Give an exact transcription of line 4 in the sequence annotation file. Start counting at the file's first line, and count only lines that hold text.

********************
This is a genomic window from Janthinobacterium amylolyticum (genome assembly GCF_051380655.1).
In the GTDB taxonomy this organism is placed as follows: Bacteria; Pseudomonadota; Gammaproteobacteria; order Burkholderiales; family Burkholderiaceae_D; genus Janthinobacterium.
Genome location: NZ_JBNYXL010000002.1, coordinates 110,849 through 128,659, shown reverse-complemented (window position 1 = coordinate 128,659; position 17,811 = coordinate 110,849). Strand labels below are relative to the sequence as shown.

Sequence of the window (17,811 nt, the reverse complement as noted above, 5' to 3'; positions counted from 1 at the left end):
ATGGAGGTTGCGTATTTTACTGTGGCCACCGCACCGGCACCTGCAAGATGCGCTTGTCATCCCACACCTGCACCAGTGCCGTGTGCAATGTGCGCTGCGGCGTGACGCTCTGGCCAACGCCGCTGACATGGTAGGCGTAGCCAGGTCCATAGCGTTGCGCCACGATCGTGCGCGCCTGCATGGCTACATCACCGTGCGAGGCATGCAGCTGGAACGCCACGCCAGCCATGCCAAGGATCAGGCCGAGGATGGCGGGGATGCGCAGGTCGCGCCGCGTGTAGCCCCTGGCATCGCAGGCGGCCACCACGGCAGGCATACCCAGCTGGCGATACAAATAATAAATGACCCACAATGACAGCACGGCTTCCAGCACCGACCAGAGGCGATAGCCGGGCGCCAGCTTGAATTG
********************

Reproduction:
Sequence of the window (17,811 nt, the reverse complement as noted above, 5' to 3'; positions counted from 1 at the left end):